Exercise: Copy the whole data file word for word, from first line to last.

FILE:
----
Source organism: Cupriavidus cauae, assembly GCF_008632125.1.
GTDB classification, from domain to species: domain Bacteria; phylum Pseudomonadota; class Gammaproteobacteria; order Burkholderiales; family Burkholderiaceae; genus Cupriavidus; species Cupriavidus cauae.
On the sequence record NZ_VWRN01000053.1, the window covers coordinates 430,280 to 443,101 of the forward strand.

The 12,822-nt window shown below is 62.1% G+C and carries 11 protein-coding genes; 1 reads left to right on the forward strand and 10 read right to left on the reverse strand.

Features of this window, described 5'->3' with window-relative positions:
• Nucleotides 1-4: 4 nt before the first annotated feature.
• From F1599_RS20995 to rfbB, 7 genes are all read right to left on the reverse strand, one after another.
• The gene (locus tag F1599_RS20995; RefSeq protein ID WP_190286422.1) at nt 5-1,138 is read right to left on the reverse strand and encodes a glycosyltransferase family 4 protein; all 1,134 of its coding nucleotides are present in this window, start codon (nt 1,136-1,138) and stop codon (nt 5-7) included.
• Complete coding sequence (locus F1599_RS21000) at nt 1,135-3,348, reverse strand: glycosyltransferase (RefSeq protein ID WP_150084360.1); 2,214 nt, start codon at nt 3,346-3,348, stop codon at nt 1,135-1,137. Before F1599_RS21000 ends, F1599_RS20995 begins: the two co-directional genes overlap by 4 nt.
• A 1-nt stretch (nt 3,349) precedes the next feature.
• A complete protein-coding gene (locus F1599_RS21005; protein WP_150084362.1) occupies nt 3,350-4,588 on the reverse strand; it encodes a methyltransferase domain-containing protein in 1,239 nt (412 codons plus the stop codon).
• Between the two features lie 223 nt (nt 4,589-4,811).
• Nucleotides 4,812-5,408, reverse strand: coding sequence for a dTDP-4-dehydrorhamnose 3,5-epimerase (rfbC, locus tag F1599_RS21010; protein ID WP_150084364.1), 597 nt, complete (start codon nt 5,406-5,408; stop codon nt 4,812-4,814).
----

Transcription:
Source organism: Cupriavidus cauae, assembly GCF_008632125.1.
GTDB classification, from domain to species: domain Bacteria; phylum Pseudomonadota; class Gammaproteobacteria; order Burkholderiales; family Burkholderiaceae; genus Cupriavidus; species Cupriavidus cauae.
On the sequence record NZ_VWRN01000053.1, the window covers coordinates 430,280 to 443,101 of the forward strand.

The 12,822-nt window shown below is 62.1% G+C and carries 11 protein-coding genes; 1 reads left to right on the forward strand and 10 read right to left on the reverse strand.

Features of this window, described 5'->3' with window-relative positions:
• Nucleotides 1-4: 4 nt before the first annotated feature.
• From F1599_RS20995 to rfbB, 7 genes are all read right to left on the reverse strand, one after another.
• The gene (locus tag F1599_RS20995; RefSeq protein ID WP_190286422.1) at nt 5-1,138 is read right to left on the reverse strand and encodes a glycosyltransferase family 4 protein; all 1,134 of its coding nucleotides are present in this window, start codon (nt 1,136-1,138) and stop codon (nt 5-7) included.
• Complete coding sequence (locus F1599_RS21000) at nt 1,135-3,348, reverse strand: glycosyltransferase (RefSeq protein ID WP_150084360.1); 2,214 nt, start codon at nt 3,346-3,348, stop codon at nt 1,135-1,137. Before F1599_RS21000 ends, F1599_RS20995 begins: the two co-directional genes overlap by 4 nt.
• A 1-nt stretch (nt 3,349) precedes the next feature.
• A complete protein-coding gene (locus F1599_RS21005; protein WP_150084362.1) occupies nt 3,350-4,588 on the reverse strand; it encodes a methyltransferase domain-containing protein in 1,239 nt (412 codons plus the stop codon).
• Between the two features lie 223 nt (nt 4,589-4,811).
• Nucleotides 4,812-5,408, reverse strand: coding sequence for a dTDP-4-dehydrorhamnose 3,5-epimerase (rfbC, locus tag F1599_RS21010; protein ID WP_150084364.1), 597 nt, complete (start codon nt 5,406-5,408; stop codon nt 4,812-4,814).